UN urges ‘green economic recovery’ – Laments lockdowns (theoretically) only cut 2050 temps by 0.01% – ‘Drop in emissions has had a ‘negligible’ impact on global warming’


By: - Climate DepotDecember 11, 2020 5:39 PM

https://www.dailymail.co.uk/sciencetech/article-9038557/Coronavirus-lockdown-cut-2050-temperatures-0-01-cent.html

By JOE PINKSTONE FOR MAILONLINE

Reduced global emissions throughout the 2020 coronavirus pandemic will have a negligible impact on long-term global warming, according to a UN report.

The Emissions Gap report from the UN Environment Programme (Unep) found the lockdown has lowered 2050 temperature predictions by only 0.01 per cent.

Earth is still on pace to reach a catastrophic 3.2°C (6.6°F) of warming by 2100, the report warns, because the brief dip in greenhouse gas emissions will not significantly influence long-term forecasts.

However, a ‘green economic recovery’ following the pandemic could put the world on course to hit the 2°C (3.6ºF) target set out by the Paris Agreement if citizens and governments commit to change, it says.

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This graph shows the reduction in CO2 emissions throughout 2020 by sector. At the start of April, during the peak of the coronavirus first wave outside of China and when the most stringent restrictions were in place, ground transport CO2 emissions were more than 11 megatonnes (Mt) does compared to 2019

Key findings of the Unep report

A brief dip in carbon dioxide emissions caused by the COVID-19 pandemic will make no significant difference to long-term climate change.

World is still heading for a catastrophic temperature rise in excess of 3°C this century

CO2 emissions could decrease by about 7 per cent in 2020

Although 2020 emissions will be lower than in 2019 due to the COVID-19 crisis and associated responses, GHG concentrations in the atmosphere continue to rise, with the immediate reduction in emissions expected to have a negligible long-term impact on climate change

Domestic and international shipping and aviation currently account for around 5 per cent of global CO2 emissions and are projected to increase significantly

Emissions of the richest 1 per cent of the global population account for more than twice the combined share of the poorest 50 per cent

‘The expected reduction in CO2 emissions is seven per cent in 2020, with a smaller drop in GHG emissions as non-CO2 is likely to be less affected,’ the report authors write.

‘The reduction is unprecedented and significantly larger than the reduction of 0.9 per cent in CO2 emissions during the 2007–2008 global financial crisis (0.6 per cent for all GHGs).’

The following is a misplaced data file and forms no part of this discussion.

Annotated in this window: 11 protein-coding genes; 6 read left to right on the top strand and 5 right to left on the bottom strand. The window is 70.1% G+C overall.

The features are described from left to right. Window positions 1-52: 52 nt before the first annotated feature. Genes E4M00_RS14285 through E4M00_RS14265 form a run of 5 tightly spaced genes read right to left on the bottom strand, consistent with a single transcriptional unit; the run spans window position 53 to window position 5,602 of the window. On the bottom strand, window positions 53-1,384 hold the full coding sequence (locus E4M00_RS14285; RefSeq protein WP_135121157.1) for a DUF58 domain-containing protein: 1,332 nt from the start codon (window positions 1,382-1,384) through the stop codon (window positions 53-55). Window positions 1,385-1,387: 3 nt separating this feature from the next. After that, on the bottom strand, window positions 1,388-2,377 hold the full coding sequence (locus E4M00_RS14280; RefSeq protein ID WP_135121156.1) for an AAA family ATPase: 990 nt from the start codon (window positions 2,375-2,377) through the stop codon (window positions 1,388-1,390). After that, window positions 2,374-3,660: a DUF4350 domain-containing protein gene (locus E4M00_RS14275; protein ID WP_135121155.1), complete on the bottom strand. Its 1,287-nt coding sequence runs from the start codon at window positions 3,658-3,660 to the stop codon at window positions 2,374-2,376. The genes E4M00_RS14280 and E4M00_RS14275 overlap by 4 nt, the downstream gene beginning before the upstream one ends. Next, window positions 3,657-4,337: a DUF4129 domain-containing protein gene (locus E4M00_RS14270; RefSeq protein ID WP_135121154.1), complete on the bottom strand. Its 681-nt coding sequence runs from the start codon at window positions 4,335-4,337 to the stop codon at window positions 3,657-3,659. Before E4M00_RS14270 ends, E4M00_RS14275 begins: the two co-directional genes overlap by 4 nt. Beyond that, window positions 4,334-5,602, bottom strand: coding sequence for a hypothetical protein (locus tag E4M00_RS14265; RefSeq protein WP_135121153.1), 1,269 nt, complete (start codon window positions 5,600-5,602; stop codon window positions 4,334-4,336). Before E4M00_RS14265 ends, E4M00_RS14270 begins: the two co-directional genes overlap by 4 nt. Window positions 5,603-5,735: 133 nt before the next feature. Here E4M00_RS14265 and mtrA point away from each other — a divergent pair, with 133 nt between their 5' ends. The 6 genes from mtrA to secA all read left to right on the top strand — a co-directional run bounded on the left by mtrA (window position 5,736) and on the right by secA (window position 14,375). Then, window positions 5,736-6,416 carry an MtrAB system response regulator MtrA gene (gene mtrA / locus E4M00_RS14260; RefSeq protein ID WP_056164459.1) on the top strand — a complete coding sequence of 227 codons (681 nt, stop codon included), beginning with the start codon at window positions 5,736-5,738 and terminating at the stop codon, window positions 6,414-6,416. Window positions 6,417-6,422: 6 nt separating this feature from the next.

High-pollution sectors of business such as industry, power and ground transport were major contributors to this vast reduction.

At the start of April, during the peak of the coronavirus first wave outside of China and when the most stringent restrictions were in place, ground transport CO2 emissions were more than 11 megatonnes (Mt) down compared to 2019.

All sectors combined, the reduction was in excess of 18Mt at this point. As the year progressed, emissions returned closer to their normal levels, but remained significantly lower than expected.

But the severe drop in emissions, although unparallelled in history, will not in itself impact future warming projections without policymakers changing focus and prioritising curbing emissions going forward.

‘As the COVID-19 crisis eases emissions will rebound, but how far and how fast is highly uncertain and depends primarily on the choices made by governments,’ the report states.

‘If COVID-19 recovery packages focus on accelerating the ongoing renewable energy transition, then emissions may continue to decline depending on how large and long-term the recovery packages are.’

It also claims that 2020 will likely be the warmest year on record. This is unsurprising considering the climate chaos of the past 12 months, with parts of the world suffered from widespread drought, wildfires blazed and glaciers disappeared.

The report also looked at how greenhouse gas emissions have changed since 1990.

Pictured, a graph showing the increase in CO2 emissions since 1990 by sector. All sectors (agriculture [green], transport [red], industry [lilac] and energy [purple]) have increased over the last 30 years